Does Every Business Need Insurance?

There are dozens of types of insurance policies that business owners may consider to financially protect their businesses. You can get insurance policies that protect specific assets, like vehicle insurance, or policies designed for businesses in a certain industry, like insurance for marine businesses.

If you’re particularly concerned about a specific area, like product liability, you may already be committed to getting a policy. Otherwise, you may be unconvinced of the benefits or confused about the practical necessity of insurance.

Does every business need insurance?

Types of Insurance to Consider

First, let’s review some of the main types of business insurance that exist. While you may be able to bundle many types of insurance into a single policy, there are several distinct areas you’ll want to consider.

These include:

  • General liability insurance. General liability insurance will protect your business from many types of liability issues.
  • Product liability insurance. With product liability insurance, you’ll protect your business from legal issues stemming from a specific product that you manufacture or distribute.
  • Workers’ comp insurance. Workers’ compensation insurance protects employees in the event that they’re hurt on the job, no matter the circumstances.
  • Property insurance. Property insurance will protect your physical property—much like a homeowner’s insurance policy.
  • Vehicle insurance. If you drive a vehicle for your business, you’ll need a specific policy for it; your personal vehicle insurance won’t cover it.
  • Business interruption insurance. Business interruption insurance provides you with financial protection if your business is ever unable to operate for a period of time.
  • Umbrella liability insurance. Umbrella insurance provides additional protection above and beyond your other policies.

Legal Requirements for Insurance

The word “need” is a bit subjective. But we can all agree that a business will need insurance if it’s a legal requirement in your specific area. For the most part, businesses aren’t legally required to have insurance, with a handful of exceptions.

For example, in most U.S. states, workers’ comp insurance is legally required for businesses with a certain number of employees. Exact requirements vary, but in most areas, you need to offer at least some coverage.

You may also be required to have certain types of insurance if you work in a specific industry, such as healthcare.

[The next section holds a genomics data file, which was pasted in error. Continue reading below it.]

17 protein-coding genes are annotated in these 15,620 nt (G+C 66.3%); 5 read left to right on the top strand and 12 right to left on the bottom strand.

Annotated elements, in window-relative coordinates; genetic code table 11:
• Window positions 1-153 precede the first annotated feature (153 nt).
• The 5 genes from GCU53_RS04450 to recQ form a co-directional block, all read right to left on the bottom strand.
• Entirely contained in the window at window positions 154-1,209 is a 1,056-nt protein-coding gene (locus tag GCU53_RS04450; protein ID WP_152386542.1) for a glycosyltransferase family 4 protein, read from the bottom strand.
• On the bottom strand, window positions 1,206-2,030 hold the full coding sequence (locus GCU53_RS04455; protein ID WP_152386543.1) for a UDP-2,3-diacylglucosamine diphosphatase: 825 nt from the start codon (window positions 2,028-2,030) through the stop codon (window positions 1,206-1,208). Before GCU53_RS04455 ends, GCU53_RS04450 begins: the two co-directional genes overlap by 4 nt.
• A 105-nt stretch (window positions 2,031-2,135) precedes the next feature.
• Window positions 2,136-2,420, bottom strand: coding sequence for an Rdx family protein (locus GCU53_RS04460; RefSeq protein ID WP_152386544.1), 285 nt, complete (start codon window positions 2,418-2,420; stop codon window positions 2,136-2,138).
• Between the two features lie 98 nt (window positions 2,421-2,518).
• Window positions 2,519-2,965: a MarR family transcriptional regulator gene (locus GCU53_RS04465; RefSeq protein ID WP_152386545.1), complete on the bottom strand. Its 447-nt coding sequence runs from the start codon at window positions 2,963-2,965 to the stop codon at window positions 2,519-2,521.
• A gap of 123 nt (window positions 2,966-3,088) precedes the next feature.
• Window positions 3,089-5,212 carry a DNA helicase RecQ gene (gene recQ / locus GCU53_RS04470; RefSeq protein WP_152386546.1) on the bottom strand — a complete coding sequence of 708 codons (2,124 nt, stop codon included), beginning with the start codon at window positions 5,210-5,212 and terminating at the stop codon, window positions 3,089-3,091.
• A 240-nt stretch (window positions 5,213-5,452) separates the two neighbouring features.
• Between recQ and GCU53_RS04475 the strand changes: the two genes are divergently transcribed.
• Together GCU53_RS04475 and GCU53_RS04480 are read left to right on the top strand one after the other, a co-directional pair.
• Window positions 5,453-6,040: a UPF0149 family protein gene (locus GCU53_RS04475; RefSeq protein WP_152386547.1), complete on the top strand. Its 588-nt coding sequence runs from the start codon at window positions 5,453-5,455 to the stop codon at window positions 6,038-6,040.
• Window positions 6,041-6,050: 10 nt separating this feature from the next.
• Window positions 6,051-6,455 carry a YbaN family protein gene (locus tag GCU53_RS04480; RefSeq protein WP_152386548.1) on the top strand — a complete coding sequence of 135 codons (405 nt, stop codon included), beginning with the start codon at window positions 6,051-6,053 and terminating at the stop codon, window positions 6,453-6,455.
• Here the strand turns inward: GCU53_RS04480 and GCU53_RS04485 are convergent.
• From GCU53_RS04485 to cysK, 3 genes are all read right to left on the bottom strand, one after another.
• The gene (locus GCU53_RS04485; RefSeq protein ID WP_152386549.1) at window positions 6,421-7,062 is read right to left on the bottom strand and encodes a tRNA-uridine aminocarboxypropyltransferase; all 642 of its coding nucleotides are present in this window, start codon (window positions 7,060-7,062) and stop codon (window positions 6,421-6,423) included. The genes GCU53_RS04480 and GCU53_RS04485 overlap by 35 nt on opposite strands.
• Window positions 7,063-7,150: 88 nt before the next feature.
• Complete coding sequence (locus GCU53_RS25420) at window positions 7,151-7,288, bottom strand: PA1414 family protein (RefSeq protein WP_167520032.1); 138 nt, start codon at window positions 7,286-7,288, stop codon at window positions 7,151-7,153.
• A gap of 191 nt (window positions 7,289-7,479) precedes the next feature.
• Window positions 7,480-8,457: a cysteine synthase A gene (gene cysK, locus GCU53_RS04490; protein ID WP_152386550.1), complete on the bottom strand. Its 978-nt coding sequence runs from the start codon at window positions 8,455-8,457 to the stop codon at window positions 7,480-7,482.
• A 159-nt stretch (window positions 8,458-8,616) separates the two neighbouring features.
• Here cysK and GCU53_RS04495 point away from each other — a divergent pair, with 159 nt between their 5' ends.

The Benefits of Insurance

Even if you aren’t legally required to have a specific type of insurance, it’s a good idea to invest in insurance policies designed to protect your business. There are many benefits to this:

  • Financial protection. The obvious benefit here is financial protection. If a hurricane destroys your physical storefront, you’ll want a policy that can help you pay for the damages. If your business is unable to operate during an emergency, you’ll want a policy that provides you with a line of revenue to preserve your momentum. Nobody wants a financial catastrophe to hurt their business, but if you encounter one, an insurance policy is the only thing capable of truly protecting you.
  • Legal protection. Similarly, insurance policies can afford your business some degree of legal protection. Having a policy when legally required can spare you from dealing with court battles later on. Also, if someone attempts to sue your business, you may be able to tap into a policy to cover the legal expenses associated with the battle.
  • Reputation. Finally, having insurance may be good for your business’s reputation as well. People are often more willing to work with contractors if they have a solid insurance policy protecting them. They may see your business as more legitimate or professional if you’re protected with the right types of insurance. And employees may be more eager to work for your business if it’s adequately protected.

Types of Businesses With Reduced Need

That said, there are some types of businesses that have a reduced need for insurance. For example, if you’re self-employed and you don’t have any employees, you work out of your home, and you don’t have much in terms of company property, you may not have many assets or associated people to financially protect. And if this is just a side business with limited operating revenue, you may not have much of a financial structure to protect. Even so, you may find value in at least one type of insurance policy to protect you and your interests.

The Bottom Line

The bottom line here is that while there are some fringe examples of businesses that truly don’t require insurance, most businesses will at least strongly benefit from having these financial policies to protect them. If you have employees, you’ll likely be obligated to purchase workers’ comp insurance, and if you work in certain industries, some other policies may be required. Learn the requirements in your state but be willing to purchase more to ensure your business is adequately protected.

Anna Johansson is the founder and CEO of Johansson Consulting where she works with businesses to create marketing and PR campaigns.

Disclaimer: The content on this page is for information purposes only and does not constitute legal, tax, or accounting advice. If you have specific questions about any of these topics, seek the counsel of a licensed professional.

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